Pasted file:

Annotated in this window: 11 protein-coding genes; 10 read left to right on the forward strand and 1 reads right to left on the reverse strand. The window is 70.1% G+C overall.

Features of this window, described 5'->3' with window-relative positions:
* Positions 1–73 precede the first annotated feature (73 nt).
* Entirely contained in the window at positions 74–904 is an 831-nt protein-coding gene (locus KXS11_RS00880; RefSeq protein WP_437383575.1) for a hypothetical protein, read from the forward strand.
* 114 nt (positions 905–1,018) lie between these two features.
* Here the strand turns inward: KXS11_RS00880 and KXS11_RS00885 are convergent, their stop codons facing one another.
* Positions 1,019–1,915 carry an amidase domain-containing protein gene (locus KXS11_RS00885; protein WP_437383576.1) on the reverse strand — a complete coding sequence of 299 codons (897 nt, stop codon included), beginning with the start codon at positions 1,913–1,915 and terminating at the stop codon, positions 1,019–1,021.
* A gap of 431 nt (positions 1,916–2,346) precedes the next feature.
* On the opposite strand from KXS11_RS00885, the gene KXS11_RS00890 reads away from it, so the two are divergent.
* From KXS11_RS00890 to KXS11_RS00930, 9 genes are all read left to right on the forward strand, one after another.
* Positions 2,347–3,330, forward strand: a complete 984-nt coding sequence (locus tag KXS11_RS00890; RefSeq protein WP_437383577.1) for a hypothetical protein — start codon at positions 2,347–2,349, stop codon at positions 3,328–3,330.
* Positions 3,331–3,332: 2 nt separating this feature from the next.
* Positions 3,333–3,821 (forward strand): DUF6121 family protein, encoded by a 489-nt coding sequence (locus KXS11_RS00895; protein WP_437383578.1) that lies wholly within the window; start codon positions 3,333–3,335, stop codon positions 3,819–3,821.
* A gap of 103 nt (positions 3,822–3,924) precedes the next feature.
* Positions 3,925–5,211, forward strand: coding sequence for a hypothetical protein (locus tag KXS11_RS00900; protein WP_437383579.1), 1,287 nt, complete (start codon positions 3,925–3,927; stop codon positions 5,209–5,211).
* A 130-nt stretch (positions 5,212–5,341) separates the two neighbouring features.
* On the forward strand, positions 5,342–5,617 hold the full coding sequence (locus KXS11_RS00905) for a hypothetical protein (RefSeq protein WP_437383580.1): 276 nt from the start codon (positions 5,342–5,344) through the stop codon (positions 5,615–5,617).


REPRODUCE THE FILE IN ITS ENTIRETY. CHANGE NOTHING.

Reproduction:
Annotated in this window: 11 protein-coding genes; 10 read left to right on the forward strand and 1 reads right to left on the reverse strand. The window is 70.1% G+C overall.

Features of this window, described 5'->3' with window-relative positions:
* Positions 1–73 precede the first annotated feature (73 nt).
* Entirely contained in the window at positions 74–904 is an 831-nt protein-coding gene (locus KXS11_RS00880; RefSeq protein WP_437383575.1) for a hypothetical protein, read from the forward strand.
* 114 nt (positions 905–1,018) lie between these two features.
* Here the strand turns inward: KXS11_RS00880 and KXS11_RS00885 are convergent, their stop codons facing one another.
* Positions 1,019–1,915 carry an amidase domain-containing protein gene (locus KXS11_RS00885; protein WP_437383576.1) on the reverse strand — a complete coding sequence of 299 codons (897 nt, stop codon included), beginning with the start codon at positions 1,913–1,915 and terminating at the stop codon, positions 1,019–1,021.
* A gap of 431 nt (positions 1,916–2,346) precedes the next feature.
* On the opposite strand from KXS11_RS00885, the gene KXS11_RS00890 reads away from it, so the two are divergent.
* From KXS11_RS00890 to KXS11_RS00930, 9 genes are all read left to right on the forward strand, one after another.
* Positions 2,347–3,330, forward strand: a complete 984-nt coding sequence (locus tag KXS11_RS00890; RefSeq protein WP_437383577.1) for a hypothetical protein — start codon at positions 2,347–2,349, stop codon at positions 3,328–3,330.
* Positions 3,331–3,332: 2 nt separating this feature from the next.
* Positions 3,333–3,821 (forward strand): DUF6121 family protein, encoded by a 489-nt coding sequence (locus KXS11_RS00895; protein WP_437383578.1) that lies wholly within the window; start codon positions 3,333–3,335, stop codon positions 3,819–3,821.
* A gap of 103 nt (positions 3,822–3,924) precedes the next feature.
* Positions 3,925–5,211, forward strand: coding sequence for a hypothetical protein (locus tag KXS11_RS00900; protein WP_437383579.1), 1,287 nt, complete (start codon positions 3,925–3,927; stop codon positions 5,209–5,211).
* A 130-nt stretch (positions 5,212–5,341) separates the two neighbouring features.
* On the forward strand, positions 5,342–5,617 hold the full coding sequence (locus KXS11_RS00905) for a hypothetical protein (RefSeq protein WP_437383580.1): 276 nt from the start codon (positions 5,342–5,344) through the stop codon (positions 5,615–5,617).